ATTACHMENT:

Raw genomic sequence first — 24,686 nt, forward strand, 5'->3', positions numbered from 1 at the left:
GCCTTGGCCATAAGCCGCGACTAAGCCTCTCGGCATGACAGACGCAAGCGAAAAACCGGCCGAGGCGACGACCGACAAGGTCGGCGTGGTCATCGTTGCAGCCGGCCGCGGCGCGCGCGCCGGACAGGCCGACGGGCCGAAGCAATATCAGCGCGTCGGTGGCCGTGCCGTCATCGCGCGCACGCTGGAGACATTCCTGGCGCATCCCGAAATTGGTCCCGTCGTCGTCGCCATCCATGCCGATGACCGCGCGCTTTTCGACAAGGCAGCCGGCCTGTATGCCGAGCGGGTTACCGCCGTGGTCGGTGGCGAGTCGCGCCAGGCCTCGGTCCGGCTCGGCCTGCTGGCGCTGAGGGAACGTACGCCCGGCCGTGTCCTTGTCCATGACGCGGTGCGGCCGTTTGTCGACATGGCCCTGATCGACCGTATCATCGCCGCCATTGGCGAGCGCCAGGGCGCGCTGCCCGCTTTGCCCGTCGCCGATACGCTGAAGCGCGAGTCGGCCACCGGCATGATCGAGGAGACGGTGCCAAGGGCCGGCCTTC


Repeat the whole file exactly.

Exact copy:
Raw genomic sequence first — 24,686 nt, forward strand, 5'->3', positions numbered from 1 at the left:
GCCTTGGCCATAAGCCGCGACTAAGCCTCTCGGCATGACAGACGCAAGCGAAAAACCGGCCGAGGCGACGACCGACAAGGTCGGCGTGGTCATCGTTGCAGCCGGCCGCGGCGCGCGCGCCGGACAGGCCGACGGGCCGAAGCAATATCAGCGCGTCGGTGGCCGTGCCGTCATCGCGCGCACGCTGGAGACATTCCTGGCGCATCCCGAAATTGGTCCCGTCGTCGTCGCCATCCATGCCGATGACCGCGCGCTTTTCGACAAGGCAGCCGGCCTGTATGCCGAGCGGGTTACCGCCGTGGTCGGTGGCGAGTCGCGCCAGGCCTCGGTCCGGCTCGGCCTGCTGGCGCTGAGGGAACGTACGCCCGGCCGTGTCCTTGTCCATGACGCGGTGCGGCCGTTTGTCGACATGGCCCTGATCGACCGTATCATCGCCGCCATTGGCGAGCGCCAGGGCGCGCTGCCCGCTTTGCCCGTCGCCGATACGCTGAAGCGCGAGTCGGCCACCGGCATGATCGAGGAGACGGTGCCAAGGGCCGGCCTTC